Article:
I have had problems with insomnia since I was a child. My current sleep pattern is to fall asleep easily, then wake up at about 3:00 am and not get to back to sleep until just before my alarm goes off at 6:30.
I know all the “sleep hygiene” and cognitive tricks for good sleep, but they often don’t work for me. I was gratified to read a recent New Yorker article on insomnia which described insomniacs’ cortisol levels as so high as to look as though they are getting ready to storm the Bastille.
I know that anxiety and worry trigger the sympathetic nervous system to pump out high levels of chemicals which hinder sleep. My anxiety and worry are all work related, and I am hopeful that they will reduce over the next couple of weeks. Until then, I think I will see if memorizing the lyrics to the Marseilles and repeating them over and over when I wake up at 3:00 will lull me to sleep once more.
How do you deal with insomnia? What puts you to sleep? What keeps you awake?
Last March I went to the doctor for my annual checkup and he informed me that my cholesterol and blood sugar levels were too high. He asked me to come back in six months for a recheck. I spent the summer working in the garden and changing my diet only a little. I went back to the doctor in September, and he said my cholesterol had dropped 50 points to a normal level, and my blood sugar was in the normal range. I was surprised as well as dismayed, since that meant that I had to maintain my current level of activity and continue to watch my food intake.
The elevators at my work have been out of commission for three weeks, and won’t be in operation for another two weeks. I work on the 4th floor of my building. I know that I will need to continue to walk the stairs all winter once the elevator is repaired. I hate to exercise, but I hate the thought of poor health even more.
How do you motivate yourself for good health choices? What should you do for better health, and how will you accomplish it? How do you maintain your health?
Here are the facts:
I work in a six story, former men’s dormitory on the campus of a small North Dakota college. The building was constructed in 1965. For some reason, there were a large number of men enrolling in college then.
There are two stairwells on the east and west sides of the building, and one elevator on the south side of the building. It is an Otis elevator.
My office is on the fourth floor. My play therapy room is on the fifth floor. Our agency occupies the basement and the first five floors of the building. There is an educational training cooperative on the sixth floor.
The Otis corporation decided recently that the elevator, the 1965 original, must be completely replaced. This includes the elevator car and all the workings that pull the elevator up and down. Doing this will take eight weeks. The educational cooperative has moved to other digs until November 1. My agency has no choice but to stay where we are and walk the stairs.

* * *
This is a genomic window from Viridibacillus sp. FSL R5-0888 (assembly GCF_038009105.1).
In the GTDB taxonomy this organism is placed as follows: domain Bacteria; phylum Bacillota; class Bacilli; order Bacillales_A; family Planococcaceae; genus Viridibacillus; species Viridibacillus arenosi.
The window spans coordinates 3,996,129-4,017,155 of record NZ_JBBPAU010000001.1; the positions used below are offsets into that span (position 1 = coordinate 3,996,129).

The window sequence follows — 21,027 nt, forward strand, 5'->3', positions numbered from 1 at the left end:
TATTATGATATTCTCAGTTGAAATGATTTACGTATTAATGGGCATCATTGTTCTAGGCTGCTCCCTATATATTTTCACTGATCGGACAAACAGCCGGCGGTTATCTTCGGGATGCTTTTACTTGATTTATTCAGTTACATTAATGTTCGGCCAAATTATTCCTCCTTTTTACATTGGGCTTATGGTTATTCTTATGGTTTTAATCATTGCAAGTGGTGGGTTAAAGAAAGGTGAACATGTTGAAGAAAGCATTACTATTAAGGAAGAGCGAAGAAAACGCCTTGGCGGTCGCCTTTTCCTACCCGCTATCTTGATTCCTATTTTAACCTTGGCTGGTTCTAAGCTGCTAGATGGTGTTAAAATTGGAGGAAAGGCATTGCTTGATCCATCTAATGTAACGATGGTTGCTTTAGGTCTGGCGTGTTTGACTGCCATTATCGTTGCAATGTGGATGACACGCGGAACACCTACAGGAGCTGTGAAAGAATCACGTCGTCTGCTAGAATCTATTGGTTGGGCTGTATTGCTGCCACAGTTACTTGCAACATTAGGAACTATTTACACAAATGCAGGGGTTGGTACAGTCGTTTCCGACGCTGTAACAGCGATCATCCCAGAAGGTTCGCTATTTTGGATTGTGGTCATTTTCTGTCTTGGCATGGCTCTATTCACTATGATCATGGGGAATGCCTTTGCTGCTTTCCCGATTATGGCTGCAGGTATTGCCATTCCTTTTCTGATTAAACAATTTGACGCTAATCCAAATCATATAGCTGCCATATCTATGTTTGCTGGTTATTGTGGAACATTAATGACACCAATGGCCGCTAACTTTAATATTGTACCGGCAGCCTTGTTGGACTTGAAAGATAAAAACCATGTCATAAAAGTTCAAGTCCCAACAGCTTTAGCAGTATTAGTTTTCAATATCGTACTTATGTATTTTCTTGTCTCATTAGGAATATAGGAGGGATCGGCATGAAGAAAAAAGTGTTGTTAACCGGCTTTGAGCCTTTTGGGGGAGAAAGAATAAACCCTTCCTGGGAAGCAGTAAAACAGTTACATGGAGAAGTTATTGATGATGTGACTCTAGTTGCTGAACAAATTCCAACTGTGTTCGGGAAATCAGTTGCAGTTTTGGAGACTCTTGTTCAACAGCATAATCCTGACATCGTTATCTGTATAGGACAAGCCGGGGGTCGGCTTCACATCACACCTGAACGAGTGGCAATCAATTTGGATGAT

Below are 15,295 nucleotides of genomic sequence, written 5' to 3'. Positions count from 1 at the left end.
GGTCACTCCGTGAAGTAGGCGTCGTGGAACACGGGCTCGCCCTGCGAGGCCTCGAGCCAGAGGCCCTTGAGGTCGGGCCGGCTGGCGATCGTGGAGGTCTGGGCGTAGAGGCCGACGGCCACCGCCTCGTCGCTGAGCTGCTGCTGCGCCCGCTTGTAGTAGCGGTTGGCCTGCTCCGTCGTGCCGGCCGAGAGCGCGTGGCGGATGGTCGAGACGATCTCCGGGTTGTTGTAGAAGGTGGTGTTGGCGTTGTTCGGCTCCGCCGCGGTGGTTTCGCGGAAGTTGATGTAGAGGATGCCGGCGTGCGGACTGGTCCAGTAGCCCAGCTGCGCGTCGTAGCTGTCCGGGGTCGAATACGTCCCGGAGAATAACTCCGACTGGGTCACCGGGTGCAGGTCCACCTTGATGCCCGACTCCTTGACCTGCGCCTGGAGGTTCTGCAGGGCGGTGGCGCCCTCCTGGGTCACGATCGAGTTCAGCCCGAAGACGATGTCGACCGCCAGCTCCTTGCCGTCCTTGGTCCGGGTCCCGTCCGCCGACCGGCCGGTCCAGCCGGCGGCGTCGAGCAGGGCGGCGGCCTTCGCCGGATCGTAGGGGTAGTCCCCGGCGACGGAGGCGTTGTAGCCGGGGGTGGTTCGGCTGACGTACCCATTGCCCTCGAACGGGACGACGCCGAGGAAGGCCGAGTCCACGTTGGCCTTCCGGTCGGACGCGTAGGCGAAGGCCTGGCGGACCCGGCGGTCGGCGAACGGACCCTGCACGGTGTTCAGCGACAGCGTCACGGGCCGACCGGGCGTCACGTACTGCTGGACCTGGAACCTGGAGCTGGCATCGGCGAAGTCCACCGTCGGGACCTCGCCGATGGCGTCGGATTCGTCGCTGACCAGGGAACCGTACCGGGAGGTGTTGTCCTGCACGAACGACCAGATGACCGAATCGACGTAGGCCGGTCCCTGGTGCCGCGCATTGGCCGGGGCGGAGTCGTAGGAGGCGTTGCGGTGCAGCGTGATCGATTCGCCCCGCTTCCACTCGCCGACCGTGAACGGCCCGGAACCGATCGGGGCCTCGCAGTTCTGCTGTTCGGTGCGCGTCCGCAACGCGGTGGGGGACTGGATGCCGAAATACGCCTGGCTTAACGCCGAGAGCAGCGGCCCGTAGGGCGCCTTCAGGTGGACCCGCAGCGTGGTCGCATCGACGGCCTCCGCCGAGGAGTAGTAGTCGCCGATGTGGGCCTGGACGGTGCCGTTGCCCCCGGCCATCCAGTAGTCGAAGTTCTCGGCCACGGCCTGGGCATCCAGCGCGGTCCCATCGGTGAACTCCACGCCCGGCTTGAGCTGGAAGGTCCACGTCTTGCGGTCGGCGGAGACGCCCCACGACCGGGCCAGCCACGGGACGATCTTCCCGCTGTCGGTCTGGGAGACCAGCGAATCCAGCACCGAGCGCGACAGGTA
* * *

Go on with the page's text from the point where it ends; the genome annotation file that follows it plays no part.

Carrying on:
I am out of shape. I always take the elevator. We must accompany all our clients from the first floor to our offices.
Well, we have no elevator now, and I am doing stairs like crazy. I am exhausted. We have made arrangements that the halt and the lame will receive services on first floor. Everyone else must trudge up the stairs to where they need to go. I anticipate that my blood sugar and cholesterol will decrease through the elevator revamp.
How do you keep in shape?
Today’s post comes to us from Crystal Bay.
At 74, I’ve been experiencing increasing physical weakness. A year ago, my three kids did a one-by-one intervention on me to get me to move and gain some physical strength for my upcoming trip to Africa. I still can’t believe that my first trip away from Minnesota was to Africa! It’d been years since I’d even walk to my mailbox. I’d pick it up when I drove past it a couple of times a week. They were very adamant that my excursion to Africa would deplete me because I was so physically weak. Finally, I took them seriously.
I agreed with them even though they’d tried for years to get me to do something – anything- to gain physical strength. Finally, between them and my upcoming Africa trip, I joined a gym and began working out five days a week. I started doing what’s called “TRX”, a class of around a dozen or more mostly older people which involves using long straps with handles. Each day, we work out every muscle group for about 45 minutes. We talk the whole time which makes it a guaranteed daily social experience. Going to a gym solo would never work for me. Hell, I won’t go to a restaurant or a movie by myself! For me, everything has to be a social experience. What fun would it be to go to a movie without someone with whom to share it afterwards? Or go to a restaurant without chatting while eating?
I am stronger now and have some sinewy muscles. One day, I took a picture to text to my kids, but the pictures showed sagging skin beneath my new biceps so I deleted them. Still, I can’t deny that I have more strength and stamina now than I have in years. This class has people from 20 to 96 and is so doable. Most of all, I enjoy the camaraderie of people I’ve come to know.
These daily classes also get me out of the cottage and away from my obsessive opinion posting. Truth be told, until this daily routine, my lifestyle would be perfect for a nursing home resident (a thought I’ve had many times). I still go when I don’t feel like it after a whole year. My kids are very pleased. And, in a small way, I’m proud of myself.
Describe your favorite fantasy fitness regimen!